The whole story about that toxic spill and the Clear Channel "monopoly."

Media criticism.
Jan. 10 2007 6:15 PM

What Really Happened in Minot, N.D.?

The whole story about that toxic spill and the Clear Channel "monopoly."

For proponents of "media reform," Minot, N.D., carries the same resonance as Three Mile Island does for anti-nuke activists or Columbine, Colo., does for gun-control advocates. Nary an article, speech, or book brushes up against the topic of media reform without retelling the story of how Minot's radio stations responded the January 2002 night that a Canadian Pacific Railway train derailed and discharged a cargo of poisonous anhydrous ammonia a couple of miles from downtown Minot.

Eric Klinenberg begins his new book, Fighting for Air: The Battle To Control America's Media, with the Minot incident, and like other media reformists uses the poor showing by Clear Channel Communications' six Minot radio stations the night of the spill as a symbol of all that stinks about corporate media concentration.

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To generalize, the media reformists deplore corporate consolidation of media, especially Clear Channel, which owns about 1,150 of the nation's 13,000 radio stations and owns or operates 40 U.S. television stations. The reformists monitor the press for right-wing and even centrist bias; condemn what they regard as intrusive advertising; urge the creation of a new tier of low-power, noncommercial broadcasters; and call for the breakup of some media conglomerates. (For an overview of the movement, see this 2002 article from The Nation,co-written by media reform godfather Robert W. McChesney.)

Because Minot is so central to media reformists' argument, it's worth revisiting the story to see what happened there. Klinenberg, a meticulous reporter, actually went to the town to recount the story. In doing so, he gets it about 99 percent right but 100 percent wrong.

One of his errors is trivial. Indeed, Clear Channel owned six stations in the town in January 2002, as he reports, but he mistakenly calls one of the town's other stations, KHRT, a "noncommercial" Christian station. In fact, KHRT is for-profit and has always been, according to program director Jonas Nelson, and it is actually two stations—KHRT-AM and KHRT-FM. Asserting that Clear Channel was Minot's only commercial broadcaster in Minot is a mistake that both the Washington Post (May 18, 2003) and the New York Times (March 31, 2003) made, so Klinenberg is in good company.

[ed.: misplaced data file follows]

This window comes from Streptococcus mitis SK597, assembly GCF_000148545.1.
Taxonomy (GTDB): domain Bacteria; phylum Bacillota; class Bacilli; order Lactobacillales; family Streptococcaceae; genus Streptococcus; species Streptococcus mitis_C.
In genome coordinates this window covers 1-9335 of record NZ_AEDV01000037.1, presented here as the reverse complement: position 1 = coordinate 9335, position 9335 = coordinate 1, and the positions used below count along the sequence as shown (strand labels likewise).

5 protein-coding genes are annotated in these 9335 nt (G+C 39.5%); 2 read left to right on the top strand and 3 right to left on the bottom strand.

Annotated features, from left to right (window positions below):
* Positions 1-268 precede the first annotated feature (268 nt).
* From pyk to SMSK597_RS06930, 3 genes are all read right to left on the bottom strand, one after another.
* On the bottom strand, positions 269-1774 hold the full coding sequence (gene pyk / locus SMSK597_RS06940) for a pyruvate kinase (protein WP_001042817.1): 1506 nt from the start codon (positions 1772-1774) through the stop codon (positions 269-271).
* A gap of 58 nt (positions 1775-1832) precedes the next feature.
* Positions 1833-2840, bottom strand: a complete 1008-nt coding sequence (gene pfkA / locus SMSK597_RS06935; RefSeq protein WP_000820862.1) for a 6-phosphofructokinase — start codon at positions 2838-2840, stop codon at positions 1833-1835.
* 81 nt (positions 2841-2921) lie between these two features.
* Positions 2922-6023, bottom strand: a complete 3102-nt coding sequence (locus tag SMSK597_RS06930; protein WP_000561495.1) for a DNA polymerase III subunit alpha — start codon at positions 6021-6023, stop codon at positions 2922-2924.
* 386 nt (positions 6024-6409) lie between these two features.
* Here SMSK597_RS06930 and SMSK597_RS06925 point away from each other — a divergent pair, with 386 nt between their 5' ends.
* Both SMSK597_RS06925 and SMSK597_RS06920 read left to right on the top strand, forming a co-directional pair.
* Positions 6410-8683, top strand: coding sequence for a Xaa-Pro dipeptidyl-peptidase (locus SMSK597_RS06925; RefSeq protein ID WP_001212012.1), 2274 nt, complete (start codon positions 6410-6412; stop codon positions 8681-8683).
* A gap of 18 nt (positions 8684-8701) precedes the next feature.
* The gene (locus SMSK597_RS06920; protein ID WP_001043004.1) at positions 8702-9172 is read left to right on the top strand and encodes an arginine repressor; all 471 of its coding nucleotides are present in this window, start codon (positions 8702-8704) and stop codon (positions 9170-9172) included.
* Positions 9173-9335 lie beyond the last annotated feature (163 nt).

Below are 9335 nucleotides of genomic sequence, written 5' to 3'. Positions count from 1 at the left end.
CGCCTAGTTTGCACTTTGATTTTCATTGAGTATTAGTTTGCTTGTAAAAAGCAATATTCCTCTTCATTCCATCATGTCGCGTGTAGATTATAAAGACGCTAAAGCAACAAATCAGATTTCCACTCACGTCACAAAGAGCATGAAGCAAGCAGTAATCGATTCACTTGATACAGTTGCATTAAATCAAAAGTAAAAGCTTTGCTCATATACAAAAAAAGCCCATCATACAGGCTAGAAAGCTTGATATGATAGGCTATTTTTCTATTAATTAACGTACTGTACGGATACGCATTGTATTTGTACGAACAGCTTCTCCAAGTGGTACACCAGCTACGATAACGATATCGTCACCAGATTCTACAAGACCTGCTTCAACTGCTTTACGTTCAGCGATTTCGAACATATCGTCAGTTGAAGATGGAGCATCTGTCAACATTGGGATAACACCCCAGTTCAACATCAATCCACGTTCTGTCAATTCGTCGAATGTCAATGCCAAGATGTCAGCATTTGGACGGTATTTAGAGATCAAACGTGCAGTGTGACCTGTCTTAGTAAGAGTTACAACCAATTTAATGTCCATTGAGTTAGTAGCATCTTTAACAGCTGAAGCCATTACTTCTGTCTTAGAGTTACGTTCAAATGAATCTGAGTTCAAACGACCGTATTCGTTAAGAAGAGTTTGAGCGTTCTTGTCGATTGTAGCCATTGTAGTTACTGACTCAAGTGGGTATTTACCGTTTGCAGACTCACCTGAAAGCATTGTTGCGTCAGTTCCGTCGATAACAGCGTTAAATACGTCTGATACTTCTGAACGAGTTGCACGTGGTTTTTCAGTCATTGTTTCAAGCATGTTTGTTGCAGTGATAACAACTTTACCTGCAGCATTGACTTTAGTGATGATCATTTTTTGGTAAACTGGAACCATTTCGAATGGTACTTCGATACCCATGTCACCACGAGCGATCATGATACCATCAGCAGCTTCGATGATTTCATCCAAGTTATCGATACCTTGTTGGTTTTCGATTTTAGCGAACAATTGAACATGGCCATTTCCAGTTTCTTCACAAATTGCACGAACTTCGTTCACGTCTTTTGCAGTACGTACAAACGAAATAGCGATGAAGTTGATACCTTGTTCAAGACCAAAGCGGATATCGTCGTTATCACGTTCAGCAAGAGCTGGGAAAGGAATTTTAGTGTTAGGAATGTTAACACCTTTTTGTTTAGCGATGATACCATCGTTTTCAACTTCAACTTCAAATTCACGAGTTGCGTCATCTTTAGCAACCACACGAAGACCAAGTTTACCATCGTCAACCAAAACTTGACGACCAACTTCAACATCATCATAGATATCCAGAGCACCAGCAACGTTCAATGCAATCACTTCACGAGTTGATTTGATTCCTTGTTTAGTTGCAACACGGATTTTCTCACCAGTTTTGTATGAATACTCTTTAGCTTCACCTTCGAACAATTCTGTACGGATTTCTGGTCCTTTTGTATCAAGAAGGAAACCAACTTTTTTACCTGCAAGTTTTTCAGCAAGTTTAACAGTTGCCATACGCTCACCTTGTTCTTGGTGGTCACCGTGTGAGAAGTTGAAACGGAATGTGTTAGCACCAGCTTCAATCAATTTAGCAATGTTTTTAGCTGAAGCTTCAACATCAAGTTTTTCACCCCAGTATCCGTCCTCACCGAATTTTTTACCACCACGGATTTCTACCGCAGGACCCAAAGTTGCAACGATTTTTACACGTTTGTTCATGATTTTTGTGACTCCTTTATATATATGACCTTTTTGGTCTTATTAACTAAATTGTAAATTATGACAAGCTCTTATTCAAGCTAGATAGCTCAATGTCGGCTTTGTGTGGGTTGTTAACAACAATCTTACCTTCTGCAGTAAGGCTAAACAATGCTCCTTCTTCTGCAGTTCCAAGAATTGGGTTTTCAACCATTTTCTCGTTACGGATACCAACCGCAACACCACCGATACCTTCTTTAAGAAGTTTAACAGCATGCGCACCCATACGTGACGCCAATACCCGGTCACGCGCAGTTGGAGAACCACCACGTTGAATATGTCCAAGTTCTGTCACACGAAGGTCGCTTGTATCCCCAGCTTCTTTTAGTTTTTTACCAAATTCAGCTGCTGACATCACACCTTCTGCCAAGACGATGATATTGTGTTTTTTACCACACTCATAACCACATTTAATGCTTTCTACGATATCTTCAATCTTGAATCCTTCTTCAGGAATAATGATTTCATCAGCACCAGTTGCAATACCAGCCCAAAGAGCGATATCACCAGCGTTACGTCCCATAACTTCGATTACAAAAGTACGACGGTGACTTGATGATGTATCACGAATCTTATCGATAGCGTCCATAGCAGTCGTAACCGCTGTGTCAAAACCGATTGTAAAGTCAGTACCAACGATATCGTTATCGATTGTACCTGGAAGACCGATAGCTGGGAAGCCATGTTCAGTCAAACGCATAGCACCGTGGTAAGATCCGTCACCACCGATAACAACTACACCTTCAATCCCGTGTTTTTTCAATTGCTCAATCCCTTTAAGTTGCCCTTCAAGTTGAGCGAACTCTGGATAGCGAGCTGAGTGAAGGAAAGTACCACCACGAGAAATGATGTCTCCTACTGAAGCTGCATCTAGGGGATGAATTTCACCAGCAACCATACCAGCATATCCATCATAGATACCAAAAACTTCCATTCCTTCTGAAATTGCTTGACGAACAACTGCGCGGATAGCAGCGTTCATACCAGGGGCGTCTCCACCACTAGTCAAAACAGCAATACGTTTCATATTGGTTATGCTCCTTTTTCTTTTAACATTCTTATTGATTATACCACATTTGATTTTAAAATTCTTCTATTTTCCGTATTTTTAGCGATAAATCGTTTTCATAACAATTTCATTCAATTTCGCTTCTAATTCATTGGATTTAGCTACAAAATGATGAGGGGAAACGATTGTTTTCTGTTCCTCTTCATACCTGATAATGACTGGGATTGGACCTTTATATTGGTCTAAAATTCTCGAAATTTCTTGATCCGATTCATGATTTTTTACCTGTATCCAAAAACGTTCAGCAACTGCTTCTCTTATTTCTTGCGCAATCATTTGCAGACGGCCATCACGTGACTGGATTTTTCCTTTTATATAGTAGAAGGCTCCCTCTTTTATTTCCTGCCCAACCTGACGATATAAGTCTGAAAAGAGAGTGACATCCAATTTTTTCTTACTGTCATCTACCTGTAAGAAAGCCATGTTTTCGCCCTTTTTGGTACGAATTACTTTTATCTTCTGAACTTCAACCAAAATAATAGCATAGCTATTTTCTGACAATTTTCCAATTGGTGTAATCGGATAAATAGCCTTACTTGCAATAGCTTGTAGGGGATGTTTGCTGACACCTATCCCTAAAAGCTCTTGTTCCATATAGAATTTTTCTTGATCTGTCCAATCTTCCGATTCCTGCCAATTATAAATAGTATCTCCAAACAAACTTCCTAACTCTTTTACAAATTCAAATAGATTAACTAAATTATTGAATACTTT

Another station was broadcasting from a Minot transmitter that night, something that Klinenberg doesn't report: KMPR, a noncommercial station with a big footprint at 88.9 FM. Unlike the Clear Channel stations and Christian stations, KMPR had no local presence at all. All of its programming came from Prairie Public, which is headquartered in Fargo, N.D., 269 miles away.

If the average person knows anything about the Minot story, it probably maps to the folklorical account published by the Washington Post in 2003. The Post stated:

When a train derailment in the middle of the night released a frightening cloud of anhydrous ammonia, Minot police sought to notify the citizenry of the crisis. They called KCJB, the station designated as the local emergency broadcaster, but no one was home; the station was being run by computer, automatically passing along Clear Channel programming from another city.

Clear Channel argues that only a technical glitch prevented word from getting through. But glitches aside, the six stations now have only one news employee among them.

Klinenberg's account of that night is actually more generous to Clear Channel. The Emergency Alert System—a federal system that that takes the place of the old CONELRAD warnings—allows the government or the National Weather Service to break in on the broadcasts of designated stations to dispense lifesaving information during a disaster or crisis. Clear Channel's KCJB was the designated EAS station for Minot, but when Minot authorities attempted to use the EAS, they failed. Their efforts to telephone somebody directly at the station for EAS assistance (nobody answered), or to use the earlier alert technology (EBS) to accomplish the same thing, also failed.

Meanwhile, as a 350-feet-high vapor cloud rose from the 250,000 gallons of spilled anhydrous ammonia to cover a 5-by-2.5-mile stretch, all six of Clear Channel's Minot stations continued to pump out their automated entertainment. One person died, and a thousand were injured.

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